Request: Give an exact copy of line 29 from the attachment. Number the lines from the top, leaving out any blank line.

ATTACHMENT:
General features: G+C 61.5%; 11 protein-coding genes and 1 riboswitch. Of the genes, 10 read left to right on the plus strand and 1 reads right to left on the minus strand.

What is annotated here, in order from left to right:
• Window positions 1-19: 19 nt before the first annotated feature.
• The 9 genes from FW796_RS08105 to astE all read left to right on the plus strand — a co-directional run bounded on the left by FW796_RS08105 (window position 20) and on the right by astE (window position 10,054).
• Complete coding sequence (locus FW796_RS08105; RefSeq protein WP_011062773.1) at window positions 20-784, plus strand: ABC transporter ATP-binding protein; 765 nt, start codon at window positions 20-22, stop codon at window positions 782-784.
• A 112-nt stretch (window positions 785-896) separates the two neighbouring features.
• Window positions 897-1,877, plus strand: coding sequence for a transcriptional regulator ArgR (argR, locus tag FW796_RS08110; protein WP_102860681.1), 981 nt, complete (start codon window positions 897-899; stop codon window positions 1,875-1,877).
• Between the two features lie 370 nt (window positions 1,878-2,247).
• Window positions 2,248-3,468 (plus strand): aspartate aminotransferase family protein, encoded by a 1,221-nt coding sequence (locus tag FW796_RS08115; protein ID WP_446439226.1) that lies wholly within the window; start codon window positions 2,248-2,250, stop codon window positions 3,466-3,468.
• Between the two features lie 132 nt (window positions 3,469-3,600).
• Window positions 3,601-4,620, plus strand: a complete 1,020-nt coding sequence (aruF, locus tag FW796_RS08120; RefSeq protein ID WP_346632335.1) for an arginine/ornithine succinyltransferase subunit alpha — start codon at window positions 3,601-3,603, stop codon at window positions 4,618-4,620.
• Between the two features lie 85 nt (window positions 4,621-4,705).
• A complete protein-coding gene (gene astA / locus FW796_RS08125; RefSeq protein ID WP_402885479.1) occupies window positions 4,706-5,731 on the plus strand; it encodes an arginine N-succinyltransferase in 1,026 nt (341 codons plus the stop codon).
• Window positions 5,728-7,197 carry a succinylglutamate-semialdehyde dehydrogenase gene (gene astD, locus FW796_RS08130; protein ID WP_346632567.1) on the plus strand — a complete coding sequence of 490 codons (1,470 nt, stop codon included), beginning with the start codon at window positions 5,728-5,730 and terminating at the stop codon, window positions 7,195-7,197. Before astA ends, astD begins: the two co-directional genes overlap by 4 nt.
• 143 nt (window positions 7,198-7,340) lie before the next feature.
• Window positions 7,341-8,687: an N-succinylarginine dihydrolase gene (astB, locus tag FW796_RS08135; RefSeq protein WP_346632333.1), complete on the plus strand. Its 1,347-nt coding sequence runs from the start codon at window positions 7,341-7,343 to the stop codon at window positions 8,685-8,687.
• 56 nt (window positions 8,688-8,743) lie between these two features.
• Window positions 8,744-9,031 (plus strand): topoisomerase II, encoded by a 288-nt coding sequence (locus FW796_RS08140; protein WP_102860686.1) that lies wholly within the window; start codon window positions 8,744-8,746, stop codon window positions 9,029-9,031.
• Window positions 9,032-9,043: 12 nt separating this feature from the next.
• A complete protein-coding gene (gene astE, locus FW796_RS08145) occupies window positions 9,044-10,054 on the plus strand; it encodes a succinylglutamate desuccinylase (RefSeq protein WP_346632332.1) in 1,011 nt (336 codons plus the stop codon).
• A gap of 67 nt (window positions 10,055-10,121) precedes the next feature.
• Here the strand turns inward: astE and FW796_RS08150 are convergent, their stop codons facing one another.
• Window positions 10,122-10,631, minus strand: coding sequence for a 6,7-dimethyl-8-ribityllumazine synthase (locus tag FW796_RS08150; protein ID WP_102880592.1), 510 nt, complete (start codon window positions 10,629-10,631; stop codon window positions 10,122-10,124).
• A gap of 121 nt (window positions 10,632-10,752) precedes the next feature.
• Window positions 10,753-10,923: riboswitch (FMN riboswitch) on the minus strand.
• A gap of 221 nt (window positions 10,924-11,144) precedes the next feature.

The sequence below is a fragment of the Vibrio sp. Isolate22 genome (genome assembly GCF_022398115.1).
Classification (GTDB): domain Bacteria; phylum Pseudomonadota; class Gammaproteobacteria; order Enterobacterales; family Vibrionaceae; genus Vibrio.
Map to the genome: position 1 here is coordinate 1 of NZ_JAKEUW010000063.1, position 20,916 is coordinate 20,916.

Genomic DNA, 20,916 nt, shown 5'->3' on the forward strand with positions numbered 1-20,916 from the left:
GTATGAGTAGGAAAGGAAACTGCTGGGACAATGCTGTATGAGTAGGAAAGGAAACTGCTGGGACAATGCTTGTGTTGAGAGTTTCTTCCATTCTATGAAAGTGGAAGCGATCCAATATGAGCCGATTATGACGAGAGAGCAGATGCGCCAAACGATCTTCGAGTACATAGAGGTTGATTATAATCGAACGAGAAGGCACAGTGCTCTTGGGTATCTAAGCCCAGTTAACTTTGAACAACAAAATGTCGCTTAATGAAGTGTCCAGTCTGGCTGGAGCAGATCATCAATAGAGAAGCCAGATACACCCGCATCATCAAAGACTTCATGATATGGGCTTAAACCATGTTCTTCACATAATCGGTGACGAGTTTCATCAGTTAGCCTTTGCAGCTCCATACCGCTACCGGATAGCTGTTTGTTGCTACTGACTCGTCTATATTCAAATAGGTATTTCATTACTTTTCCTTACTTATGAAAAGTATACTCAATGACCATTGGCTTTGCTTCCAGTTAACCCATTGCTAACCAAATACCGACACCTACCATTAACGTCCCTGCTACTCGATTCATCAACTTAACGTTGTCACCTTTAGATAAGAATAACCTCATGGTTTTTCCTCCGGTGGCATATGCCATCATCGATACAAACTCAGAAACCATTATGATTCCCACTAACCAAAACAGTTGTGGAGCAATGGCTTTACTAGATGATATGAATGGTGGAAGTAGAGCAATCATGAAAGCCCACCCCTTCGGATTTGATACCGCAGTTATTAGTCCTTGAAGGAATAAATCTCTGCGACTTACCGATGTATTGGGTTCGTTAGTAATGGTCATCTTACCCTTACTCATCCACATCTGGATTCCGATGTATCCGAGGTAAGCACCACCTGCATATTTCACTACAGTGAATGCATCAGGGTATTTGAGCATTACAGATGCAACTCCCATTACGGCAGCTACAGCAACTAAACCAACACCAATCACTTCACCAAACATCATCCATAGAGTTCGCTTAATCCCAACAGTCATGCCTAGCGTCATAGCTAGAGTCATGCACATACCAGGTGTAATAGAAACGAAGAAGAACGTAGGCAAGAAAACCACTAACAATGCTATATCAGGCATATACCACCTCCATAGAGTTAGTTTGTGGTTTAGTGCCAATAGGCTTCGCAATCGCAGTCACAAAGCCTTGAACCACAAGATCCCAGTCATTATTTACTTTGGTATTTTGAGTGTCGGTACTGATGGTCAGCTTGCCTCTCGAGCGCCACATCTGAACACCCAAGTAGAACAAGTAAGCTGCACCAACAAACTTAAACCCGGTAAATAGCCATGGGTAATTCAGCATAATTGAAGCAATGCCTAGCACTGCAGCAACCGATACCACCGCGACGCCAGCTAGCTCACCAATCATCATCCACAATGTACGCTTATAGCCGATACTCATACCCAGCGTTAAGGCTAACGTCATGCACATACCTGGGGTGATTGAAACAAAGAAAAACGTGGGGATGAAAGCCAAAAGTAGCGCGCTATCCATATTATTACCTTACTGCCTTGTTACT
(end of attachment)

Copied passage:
Map to the genome: position 1 here is coordinate 1 of NZ_JAKEUW010000063.1, position 20,916 is coordinate 20,916.